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Originally posted by Enlightenme1111
Do you have a link that states WISE is discontinued? I went to the official site and saw updates as recent as late October, with no mention of shutting down.
I also googled "Why was WISE discontinued" and the only thing I found was this thread on the first page of google. Congrats, you're now famous
For how long will WISE collect data?
6 months, that’s all it takes to survey the entire sky.
Is there a possibility of an extended mission? (And what would that gain?)
The cryogen will last 10 months. There is a 1 month in-orbit check out period, and then the 6–month survey. The telescope will likely operate for an additional 3 months. A second pass at half the sky would increase the sensitivity of that part of the survey, find more Near-Earth Asteroids, help determine variability of some objects, and the distance and motion of other nearby objects.
Why do you need to cool the telescope optics and detectors?
All objects produce infrared light and the warmer they are the more they produce. The telescope needs to be colder than the objects in space it will observe so that it can see the dim infrared emission from them rather than from the telescope itself.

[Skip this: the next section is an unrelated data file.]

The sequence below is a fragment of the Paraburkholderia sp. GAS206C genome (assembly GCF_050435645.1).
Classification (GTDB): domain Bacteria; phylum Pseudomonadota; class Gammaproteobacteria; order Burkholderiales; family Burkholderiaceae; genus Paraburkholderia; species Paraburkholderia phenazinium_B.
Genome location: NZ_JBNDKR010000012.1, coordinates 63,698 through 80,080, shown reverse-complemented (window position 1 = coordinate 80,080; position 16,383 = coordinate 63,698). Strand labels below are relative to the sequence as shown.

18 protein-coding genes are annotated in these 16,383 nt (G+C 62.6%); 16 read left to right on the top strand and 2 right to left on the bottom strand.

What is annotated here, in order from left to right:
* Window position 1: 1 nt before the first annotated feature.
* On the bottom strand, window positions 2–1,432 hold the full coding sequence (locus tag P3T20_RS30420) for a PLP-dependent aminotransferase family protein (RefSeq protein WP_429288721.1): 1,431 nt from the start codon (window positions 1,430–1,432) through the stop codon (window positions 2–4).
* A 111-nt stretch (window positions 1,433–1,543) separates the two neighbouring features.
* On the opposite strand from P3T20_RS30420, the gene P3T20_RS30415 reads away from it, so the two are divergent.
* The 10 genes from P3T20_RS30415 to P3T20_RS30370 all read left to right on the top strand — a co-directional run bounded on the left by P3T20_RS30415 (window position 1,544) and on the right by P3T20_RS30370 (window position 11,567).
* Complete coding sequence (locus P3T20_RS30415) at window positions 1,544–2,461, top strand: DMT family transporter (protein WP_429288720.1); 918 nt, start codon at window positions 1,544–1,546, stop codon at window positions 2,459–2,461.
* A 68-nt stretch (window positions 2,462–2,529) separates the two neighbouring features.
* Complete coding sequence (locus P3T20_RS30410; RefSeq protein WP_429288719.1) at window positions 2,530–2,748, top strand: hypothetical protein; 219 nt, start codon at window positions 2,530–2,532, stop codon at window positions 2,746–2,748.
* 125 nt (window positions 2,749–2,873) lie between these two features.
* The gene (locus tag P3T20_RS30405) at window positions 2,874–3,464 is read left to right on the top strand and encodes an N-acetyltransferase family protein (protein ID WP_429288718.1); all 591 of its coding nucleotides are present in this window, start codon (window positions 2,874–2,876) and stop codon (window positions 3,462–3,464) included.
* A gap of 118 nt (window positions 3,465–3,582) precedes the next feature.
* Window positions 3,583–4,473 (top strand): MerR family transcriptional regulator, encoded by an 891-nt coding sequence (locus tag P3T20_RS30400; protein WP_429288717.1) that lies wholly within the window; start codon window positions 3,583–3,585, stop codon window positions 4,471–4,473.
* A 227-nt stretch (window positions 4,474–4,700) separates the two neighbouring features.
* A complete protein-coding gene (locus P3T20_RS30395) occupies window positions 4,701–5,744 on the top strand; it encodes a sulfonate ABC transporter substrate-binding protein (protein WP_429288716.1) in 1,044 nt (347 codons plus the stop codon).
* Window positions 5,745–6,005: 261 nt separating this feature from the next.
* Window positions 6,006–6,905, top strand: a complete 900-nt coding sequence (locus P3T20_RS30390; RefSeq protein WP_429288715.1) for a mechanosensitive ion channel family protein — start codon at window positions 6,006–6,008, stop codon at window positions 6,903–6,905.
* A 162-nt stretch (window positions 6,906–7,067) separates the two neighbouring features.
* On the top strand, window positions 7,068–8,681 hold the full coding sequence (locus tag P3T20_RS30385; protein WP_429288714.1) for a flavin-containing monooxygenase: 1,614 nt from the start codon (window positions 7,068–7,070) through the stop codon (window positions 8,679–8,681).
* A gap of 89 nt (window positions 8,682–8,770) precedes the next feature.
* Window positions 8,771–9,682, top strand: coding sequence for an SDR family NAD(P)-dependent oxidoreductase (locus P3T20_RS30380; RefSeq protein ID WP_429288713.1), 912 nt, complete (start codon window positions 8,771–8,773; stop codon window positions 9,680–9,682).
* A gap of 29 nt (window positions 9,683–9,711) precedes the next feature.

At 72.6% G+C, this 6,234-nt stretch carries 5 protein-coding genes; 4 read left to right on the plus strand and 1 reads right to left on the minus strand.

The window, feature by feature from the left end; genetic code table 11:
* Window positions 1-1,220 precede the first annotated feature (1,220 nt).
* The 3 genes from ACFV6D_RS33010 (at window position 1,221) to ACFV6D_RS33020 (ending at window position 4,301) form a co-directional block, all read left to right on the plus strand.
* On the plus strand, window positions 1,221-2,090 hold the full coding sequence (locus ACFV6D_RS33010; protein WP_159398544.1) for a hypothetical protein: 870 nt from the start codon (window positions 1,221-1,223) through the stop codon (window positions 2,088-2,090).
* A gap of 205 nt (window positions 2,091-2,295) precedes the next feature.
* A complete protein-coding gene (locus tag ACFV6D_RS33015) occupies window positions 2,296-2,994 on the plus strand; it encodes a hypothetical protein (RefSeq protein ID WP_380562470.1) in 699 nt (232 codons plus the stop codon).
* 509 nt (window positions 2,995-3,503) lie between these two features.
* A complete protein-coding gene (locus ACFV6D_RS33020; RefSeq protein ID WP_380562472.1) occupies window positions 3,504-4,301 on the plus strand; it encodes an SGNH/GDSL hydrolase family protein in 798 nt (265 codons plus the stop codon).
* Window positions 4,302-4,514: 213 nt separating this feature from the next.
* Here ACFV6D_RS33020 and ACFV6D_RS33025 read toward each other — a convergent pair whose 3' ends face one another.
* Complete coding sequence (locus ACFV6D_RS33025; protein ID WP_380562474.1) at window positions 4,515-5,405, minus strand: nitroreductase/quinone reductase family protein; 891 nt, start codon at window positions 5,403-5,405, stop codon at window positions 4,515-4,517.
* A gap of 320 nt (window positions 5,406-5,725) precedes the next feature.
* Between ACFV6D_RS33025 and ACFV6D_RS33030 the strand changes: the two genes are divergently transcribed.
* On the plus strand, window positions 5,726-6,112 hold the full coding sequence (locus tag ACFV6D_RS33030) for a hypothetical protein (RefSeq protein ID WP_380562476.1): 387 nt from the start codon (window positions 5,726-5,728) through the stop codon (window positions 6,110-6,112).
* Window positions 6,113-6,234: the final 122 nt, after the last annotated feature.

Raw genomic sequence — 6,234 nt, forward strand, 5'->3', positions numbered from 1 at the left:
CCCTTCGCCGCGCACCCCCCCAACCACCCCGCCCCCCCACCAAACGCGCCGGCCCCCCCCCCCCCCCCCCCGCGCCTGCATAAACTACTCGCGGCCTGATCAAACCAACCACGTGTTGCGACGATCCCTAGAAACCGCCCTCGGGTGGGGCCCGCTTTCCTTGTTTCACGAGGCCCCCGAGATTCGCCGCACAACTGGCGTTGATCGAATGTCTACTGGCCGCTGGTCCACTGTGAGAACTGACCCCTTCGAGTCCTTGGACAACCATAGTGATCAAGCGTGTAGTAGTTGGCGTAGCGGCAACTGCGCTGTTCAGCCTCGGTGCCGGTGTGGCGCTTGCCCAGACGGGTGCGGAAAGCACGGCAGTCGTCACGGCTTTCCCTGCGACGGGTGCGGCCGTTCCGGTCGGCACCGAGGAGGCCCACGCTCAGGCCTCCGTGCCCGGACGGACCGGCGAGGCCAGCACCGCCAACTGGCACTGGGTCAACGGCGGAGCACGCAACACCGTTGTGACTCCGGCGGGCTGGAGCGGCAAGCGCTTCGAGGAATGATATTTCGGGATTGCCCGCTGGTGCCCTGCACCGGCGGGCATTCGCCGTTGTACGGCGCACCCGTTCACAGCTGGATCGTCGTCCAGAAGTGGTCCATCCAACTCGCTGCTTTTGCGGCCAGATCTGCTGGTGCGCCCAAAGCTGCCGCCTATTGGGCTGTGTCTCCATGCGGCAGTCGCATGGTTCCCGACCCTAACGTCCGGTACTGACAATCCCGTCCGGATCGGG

How cold will the components be?
The optics will be cooled to less than 20 degrees centigrade above absolute zero (20 Kelvins). The detectors need to be cooled further (particularly the Si:As) to lower noise detection. The Si:As detector will be cooled to less than 8 Kelvins. The MCT detectors operate at higher T, around 32 Kelvin.
How will you keep it that cold?
We will fill a giant thermos, called a cryostat, with solid hydrogen that surrounds the telescope.
How do you get the solid hydrogen in the telescope?
Liquid helium is used to cool hydrogen gas down into a solid state. The hydrogen is frozen around an aluminum foam structure inside the cryostat that conducts heat uniformly from the telescope into the solid hydrogen.
This tale with its message of simplicity and thrift--not to mention a failure of common sense in a bureaucracy--floats around the Internet, hopping from in-box to in-box, and even surfaced during a 2002 episode of the West Wing. But, alas, it is just a myth.
Originally, NASA astronauts, like the Soviet cosmonauts, used pencils, according to NASA historians. In fact, NASA ordered 34 mechanical pencils from Houston's Tycam Engineering Manufacturing, Inc., in 1965. They paid $4,382.50 or $128.89 per pencil. When these prices became public, there was an outcry and NASA scrambled to find something cheaper for the astronauts to use.
Pencils may not have been the best choice anyway. The tips flaked and broke off, drifting in microgravity where they could potentially harm an astronaut or equipment. And pencils are flammable--a quality NASA wanted to avoid in onboard objects after the Apollo 1 fire.